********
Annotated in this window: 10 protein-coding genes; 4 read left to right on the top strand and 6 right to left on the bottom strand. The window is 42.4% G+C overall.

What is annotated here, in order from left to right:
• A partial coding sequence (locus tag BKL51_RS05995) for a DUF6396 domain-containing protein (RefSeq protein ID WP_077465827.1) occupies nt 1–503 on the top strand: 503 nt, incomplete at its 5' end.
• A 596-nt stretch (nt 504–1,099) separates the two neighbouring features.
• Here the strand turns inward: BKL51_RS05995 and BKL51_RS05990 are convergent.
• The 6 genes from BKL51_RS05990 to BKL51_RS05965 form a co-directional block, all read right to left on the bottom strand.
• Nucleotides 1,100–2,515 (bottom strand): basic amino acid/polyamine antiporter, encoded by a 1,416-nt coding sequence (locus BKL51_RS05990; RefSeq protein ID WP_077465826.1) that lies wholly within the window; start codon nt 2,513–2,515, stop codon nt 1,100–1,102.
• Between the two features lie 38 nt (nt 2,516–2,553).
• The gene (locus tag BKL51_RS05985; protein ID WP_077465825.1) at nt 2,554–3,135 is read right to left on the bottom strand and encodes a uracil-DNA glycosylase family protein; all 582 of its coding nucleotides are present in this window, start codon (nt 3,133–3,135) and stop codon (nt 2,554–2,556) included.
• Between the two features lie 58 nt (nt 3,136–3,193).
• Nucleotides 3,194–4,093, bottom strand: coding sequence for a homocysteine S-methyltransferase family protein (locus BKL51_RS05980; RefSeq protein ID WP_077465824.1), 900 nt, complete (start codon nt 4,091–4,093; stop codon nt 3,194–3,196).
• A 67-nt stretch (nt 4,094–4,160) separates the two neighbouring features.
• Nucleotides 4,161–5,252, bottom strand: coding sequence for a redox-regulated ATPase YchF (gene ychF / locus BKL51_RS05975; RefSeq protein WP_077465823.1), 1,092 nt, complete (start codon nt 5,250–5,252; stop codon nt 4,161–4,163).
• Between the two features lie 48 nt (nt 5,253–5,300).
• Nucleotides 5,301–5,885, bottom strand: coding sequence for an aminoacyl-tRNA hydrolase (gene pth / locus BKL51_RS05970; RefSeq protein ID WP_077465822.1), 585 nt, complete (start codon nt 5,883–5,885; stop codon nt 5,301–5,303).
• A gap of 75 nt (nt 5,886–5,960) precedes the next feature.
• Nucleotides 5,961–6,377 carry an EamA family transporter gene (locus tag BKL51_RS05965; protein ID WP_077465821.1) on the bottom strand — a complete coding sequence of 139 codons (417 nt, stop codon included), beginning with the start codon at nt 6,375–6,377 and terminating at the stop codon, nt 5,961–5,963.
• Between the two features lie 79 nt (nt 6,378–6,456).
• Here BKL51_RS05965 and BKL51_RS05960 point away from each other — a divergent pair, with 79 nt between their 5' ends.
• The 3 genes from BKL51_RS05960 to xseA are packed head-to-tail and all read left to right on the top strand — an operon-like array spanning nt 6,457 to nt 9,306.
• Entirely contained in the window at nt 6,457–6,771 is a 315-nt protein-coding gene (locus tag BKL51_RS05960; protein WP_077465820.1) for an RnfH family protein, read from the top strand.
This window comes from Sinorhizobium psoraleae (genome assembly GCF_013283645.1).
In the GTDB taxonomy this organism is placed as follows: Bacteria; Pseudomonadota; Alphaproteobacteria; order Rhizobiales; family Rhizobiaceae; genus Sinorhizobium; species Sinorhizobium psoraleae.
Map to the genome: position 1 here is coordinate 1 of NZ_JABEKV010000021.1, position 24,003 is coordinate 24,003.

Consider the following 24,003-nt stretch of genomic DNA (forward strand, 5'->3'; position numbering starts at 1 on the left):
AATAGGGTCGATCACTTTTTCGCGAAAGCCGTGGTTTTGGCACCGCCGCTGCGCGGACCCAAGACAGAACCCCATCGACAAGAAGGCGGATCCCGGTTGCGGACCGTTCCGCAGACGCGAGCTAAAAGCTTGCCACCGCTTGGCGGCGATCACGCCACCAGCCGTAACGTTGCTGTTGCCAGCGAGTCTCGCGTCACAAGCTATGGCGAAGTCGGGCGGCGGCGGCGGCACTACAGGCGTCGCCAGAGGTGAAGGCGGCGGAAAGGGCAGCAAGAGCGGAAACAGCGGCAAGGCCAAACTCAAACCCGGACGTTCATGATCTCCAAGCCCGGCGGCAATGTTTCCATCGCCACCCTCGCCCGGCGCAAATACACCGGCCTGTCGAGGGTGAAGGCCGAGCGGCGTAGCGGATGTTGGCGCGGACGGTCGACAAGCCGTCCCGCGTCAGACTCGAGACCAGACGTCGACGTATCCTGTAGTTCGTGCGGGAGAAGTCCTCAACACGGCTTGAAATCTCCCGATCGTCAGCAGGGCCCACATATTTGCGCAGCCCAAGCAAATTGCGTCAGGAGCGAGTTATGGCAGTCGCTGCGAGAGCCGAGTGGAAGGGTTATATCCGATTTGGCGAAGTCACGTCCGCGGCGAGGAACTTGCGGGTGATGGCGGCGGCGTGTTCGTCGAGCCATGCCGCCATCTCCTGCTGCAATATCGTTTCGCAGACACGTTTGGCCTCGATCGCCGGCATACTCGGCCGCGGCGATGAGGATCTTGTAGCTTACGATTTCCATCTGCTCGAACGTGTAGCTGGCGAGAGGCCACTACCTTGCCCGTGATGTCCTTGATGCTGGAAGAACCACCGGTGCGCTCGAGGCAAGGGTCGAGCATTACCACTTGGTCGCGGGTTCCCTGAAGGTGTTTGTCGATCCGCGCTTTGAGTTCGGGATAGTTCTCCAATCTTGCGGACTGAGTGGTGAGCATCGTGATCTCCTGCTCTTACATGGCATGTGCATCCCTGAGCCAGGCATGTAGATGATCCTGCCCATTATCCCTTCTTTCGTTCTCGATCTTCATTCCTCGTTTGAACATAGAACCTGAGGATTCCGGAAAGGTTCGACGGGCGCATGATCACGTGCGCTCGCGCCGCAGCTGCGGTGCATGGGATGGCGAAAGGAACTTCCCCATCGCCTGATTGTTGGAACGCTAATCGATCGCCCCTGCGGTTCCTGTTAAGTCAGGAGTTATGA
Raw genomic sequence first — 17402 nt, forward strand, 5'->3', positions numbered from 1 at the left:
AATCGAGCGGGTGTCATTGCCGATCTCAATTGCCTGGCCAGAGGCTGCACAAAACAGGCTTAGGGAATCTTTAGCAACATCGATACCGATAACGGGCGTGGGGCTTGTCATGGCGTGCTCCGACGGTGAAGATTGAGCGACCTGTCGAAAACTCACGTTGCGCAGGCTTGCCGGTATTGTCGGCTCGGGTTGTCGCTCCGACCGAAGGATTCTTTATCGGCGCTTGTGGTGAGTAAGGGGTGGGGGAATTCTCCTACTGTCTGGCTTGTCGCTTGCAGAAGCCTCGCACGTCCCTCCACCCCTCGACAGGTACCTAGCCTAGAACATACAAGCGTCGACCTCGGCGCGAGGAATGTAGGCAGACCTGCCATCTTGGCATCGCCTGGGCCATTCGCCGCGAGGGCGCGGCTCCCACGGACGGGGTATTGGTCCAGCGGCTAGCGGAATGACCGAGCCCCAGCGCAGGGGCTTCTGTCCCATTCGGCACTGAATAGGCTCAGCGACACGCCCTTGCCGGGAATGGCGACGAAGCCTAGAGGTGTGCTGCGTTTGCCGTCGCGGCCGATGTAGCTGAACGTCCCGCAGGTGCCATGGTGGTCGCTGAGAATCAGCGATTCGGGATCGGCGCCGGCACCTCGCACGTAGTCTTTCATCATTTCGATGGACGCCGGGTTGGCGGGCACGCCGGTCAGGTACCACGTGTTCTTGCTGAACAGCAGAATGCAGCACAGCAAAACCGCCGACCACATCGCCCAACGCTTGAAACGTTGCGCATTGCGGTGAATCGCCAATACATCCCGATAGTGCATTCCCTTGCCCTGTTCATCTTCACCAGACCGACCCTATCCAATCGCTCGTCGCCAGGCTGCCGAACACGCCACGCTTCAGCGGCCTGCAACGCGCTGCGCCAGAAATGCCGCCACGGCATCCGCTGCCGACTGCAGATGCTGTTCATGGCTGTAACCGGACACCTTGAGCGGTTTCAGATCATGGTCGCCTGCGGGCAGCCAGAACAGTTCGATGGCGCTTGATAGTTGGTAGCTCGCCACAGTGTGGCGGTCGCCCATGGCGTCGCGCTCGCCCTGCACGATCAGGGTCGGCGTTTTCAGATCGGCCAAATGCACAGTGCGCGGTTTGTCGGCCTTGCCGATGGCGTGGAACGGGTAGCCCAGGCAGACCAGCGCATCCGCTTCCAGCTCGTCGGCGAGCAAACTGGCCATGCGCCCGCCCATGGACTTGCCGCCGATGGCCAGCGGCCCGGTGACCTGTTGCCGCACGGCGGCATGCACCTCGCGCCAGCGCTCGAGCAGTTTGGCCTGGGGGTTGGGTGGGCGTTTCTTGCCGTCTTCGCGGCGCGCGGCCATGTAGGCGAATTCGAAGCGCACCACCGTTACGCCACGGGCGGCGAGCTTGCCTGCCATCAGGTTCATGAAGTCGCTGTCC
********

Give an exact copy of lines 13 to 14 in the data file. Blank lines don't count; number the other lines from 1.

• Nucleotides 4,161–5,252, bottom strand: coding sequence for a redox-regulated ATPase YchF (gene ychF / locus BKL51_RS05975; RefSeq protein WP_077465823.1), 1,092 nt, complete (start codon nt 5,250–5,252; stop codon nt 4,161–4,163).
• Between the two features lie 48 nt (nt 5,253–5,300).